Like in Monk’s Cowl, where we walked on our first day in the uKhahlamba-Drakensberg National Park, the summit of Cathedral Peak gives its name to the whole reserve surrounding it. This is where we decided to drive out to on the second day.
Having learnt our lessons about how strong the sun can get in the Drakensberg, we decided for two shorter walks to Doreen Falls and the Rainbow Gorge, where at least the second part included guaranteed shade.
The actual Cathedral Peak summit (3,004 m) was unfortunately out of the question, as there just weren’t enough hours in the day for us. The hike is supposed to take about 10 hours over some 1,600 m of altitude. With the sun shining for just about 12 hours, there would have been too little time left for breaks and no buffer.
Prelude: Coffee at Cathedral Peak Hotel
After a heat test in Monk’s Cowl the day before, we were a bit sluggish to get going. By the time we have completed the one hour drive from Inkosana Lodge via Winterton we were desperately in need of a coffee. This we obtained at the Cathedral Peak Hotel, which is a very nice and traditional hotel and could be a very comfortable base for walks in the area and the peak itself. However, we drove back to the hikers’ parking lot and finally set-off.
Part 1: Doreen Falls
The walk to Doreen Falls was easy and took us about 90 minutes. There wasn’t much uphill walking and we enjoyed some spectacular views of the main escarpment. The waterfall itself was pretty cool too. Perfect for a midday swim. It is even possible to walk behind the waterfall into a cave!
Part 2: Rainbow Gorge
After lunch we headed back the way we came, but then carried on towards Rainbow Gorge. On the way we saw an Eland that seemed to have been walking along the path ahead of us. The approach to the gorge was longer than it seemed from the map, but again the walking was easy. After about another 90 minutes of walking through rolling grassland we reached the gorge forest.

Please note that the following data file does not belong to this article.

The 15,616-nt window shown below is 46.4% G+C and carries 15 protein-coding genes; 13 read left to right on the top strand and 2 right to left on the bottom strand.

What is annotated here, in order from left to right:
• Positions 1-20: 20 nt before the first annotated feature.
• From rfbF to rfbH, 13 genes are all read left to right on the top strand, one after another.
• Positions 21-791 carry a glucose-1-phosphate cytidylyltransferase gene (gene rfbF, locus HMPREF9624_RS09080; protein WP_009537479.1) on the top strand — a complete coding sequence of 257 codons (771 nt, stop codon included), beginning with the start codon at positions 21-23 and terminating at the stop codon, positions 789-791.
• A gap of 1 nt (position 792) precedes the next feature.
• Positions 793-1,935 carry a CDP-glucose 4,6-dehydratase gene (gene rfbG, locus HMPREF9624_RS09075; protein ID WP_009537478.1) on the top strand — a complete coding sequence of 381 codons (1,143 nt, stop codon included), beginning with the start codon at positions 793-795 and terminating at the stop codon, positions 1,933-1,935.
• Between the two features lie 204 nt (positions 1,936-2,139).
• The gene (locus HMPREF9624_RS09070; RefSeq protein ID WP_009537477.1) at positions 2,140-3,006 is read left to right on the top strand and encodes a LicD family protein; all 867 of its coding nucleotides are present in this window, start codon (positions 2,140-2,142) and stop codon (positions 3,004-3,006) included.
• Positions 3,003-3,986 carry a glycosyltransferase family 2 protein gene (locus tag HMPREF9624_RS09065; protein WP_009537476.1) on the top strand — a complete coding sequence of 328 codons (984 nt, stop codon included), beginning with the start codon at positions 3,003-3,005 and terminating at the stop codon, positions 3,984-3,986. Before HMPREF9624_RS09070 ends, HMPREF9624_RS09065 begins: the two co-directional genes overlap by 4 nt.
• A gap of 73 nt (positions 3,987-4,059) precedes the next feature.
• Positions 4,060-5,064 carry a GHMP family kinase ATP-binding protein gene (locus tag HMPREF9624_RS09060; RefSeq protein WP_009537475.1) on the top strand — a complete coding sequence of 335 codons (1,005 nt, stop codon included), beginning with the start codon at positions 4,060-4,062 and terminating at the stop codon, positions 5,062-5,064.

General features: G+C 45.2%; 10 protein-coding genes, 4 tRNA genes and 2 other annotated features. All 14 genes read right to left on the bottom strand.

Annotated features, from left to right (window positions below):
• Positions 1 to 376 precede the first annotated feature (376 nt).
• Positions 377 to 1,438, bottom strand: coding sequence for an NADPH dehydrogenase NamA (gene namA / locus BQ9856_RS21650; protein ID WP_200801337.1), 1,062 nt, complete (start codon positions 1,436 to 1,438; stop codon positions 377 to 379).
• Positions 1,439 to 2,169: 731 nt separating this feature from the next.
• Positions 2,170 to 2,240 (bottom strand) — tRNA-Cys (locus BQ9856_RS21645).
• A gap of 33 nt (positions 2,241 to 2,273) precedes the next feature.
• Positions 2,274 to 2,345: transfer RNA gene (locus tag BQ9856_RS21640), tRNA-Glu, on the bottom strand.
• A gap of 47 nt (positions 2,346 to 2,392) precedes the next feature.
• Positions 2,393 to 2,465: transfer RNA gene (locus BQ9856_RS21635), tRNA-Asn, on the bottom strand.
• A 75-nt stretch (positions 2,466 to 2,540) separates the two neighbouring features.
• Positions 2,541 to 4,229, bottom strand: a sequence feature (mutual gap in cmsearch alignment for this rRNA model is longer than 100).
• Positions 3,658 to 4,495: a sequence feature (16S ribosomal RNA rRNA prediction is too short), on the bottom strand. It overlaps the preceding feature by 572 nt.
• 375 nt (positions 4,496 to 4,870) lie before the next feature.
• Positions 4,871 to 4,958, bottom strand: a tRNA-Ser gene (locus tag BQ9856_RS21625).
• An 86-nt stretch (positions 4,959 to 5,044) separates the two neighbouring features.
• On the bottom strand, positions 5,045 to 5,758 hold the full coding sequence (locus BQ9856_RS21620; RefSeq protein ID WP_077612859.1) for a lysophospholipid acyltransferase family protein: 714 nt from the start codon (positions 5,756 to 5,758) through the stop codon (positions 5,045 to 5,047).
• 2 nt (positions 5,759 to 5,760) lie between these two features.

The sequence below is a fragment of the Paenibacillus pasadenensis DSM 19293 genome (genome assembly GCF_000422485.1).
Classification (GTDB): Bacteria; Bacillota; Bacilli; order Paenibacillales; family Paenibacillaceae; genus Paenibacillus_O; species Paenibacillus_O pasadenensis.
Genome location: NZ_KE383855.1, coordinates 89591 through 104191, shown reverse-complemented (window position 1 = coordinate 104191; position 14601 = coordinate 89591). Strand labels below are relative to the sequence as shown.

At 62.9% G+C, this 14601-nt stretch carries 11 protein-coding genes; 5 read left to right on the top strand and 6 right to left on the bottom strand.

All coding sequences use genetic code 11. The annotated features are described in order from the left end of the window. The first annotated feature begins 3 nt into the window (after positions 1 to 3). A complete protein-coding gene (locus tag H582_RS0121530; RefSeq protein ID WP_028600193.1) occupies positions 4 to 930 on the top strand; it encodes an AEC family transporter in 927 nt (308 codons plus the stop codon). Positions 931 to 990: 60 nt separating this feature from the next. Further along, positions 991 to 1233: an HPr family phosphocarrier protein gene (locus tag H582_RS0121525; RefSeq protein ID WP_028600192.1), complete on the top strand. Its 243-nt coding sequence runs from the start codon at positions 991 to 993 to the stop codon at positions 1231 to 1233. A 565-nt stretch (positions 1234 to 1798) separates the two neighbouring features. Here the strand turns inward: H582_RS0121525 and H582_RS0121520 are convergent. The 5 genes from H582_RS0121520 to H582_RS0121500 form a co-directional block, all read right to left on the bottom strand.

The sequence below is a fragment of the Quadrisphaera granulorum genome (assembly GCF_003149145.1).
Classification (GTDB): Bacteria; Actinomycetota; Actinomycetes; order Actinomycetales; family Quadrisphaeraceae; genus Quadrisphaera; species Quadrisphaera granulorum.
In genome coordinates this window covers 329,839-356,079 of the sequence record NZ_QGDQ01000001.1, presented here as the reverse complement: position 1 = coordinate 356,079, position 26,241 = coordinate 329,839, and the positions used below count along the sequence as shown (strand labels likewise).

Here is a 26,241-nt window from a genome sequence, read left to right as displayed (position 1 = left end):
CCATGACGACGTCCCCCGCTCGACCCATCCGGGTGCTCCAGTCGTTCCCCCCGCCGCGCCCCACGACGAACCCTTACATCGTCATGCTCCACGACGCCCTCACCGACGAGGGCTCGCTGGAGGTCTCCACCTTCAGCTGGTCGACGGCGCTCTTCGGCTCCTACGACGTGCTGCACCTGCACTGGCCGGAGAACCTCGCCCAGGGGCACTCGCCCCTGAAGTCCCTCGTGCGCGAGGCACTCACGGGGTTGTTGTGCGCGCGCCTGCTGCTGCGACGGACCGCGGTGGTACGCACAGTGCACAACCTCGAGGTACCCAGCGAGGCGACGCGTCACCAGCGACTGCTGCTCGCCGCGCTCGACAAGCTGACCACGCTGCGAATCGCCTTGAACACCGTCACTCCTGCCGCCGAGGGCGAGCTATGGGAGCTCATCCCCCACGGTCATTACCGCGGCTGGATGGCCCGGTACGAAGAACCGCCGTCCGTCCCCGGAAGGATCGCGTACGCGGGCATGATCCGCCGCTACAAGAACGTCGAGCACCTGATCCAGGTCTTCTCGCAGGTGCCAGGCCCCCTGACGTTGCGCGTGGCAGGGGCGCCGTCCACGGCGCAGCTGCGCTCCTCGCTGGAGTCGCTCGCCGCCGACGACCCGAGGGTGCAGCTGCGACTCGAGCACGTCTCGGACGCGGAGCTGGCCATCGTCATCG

It was a little bit of an up and down including some mini-scrambles as we were making our way through the thick rain forest along the eNdumeni stream. The serene atmosphere in the cool, dense forest sharply contrasted with the open, hot grassland we walked through in the last day and a half. It felt playful, nearly careless. We also got very excited about seeing real-life lianas that were growing everywhere – sometimes in the most bizarre shapes.
After about an hour in the forest we had to turn around and head back. On the way we came across some more wildlife. First, we saw a troop of seven Chacma Baboons trek through the rolling grass ahead of us and a short while later two Bushbucks jumped out of the grass next to the path.
Coda: a baboon invasion
In total it took us an hour to get back to the car from the gorge. And, when we got there, we understood where the baboon troop we had just seen came from. From our car. Our silver VW Polo was completely covered in baboon hand and foot prints – all windows, the roof, the doors, the boot. Not a spot was left literally untouched. They must have smelt the stakes inside!
- Drakensberg: Feeling the heat in Monk’s Cowl
- A road less traveled: Injisuthi
- Notes on walking in the Drakensberg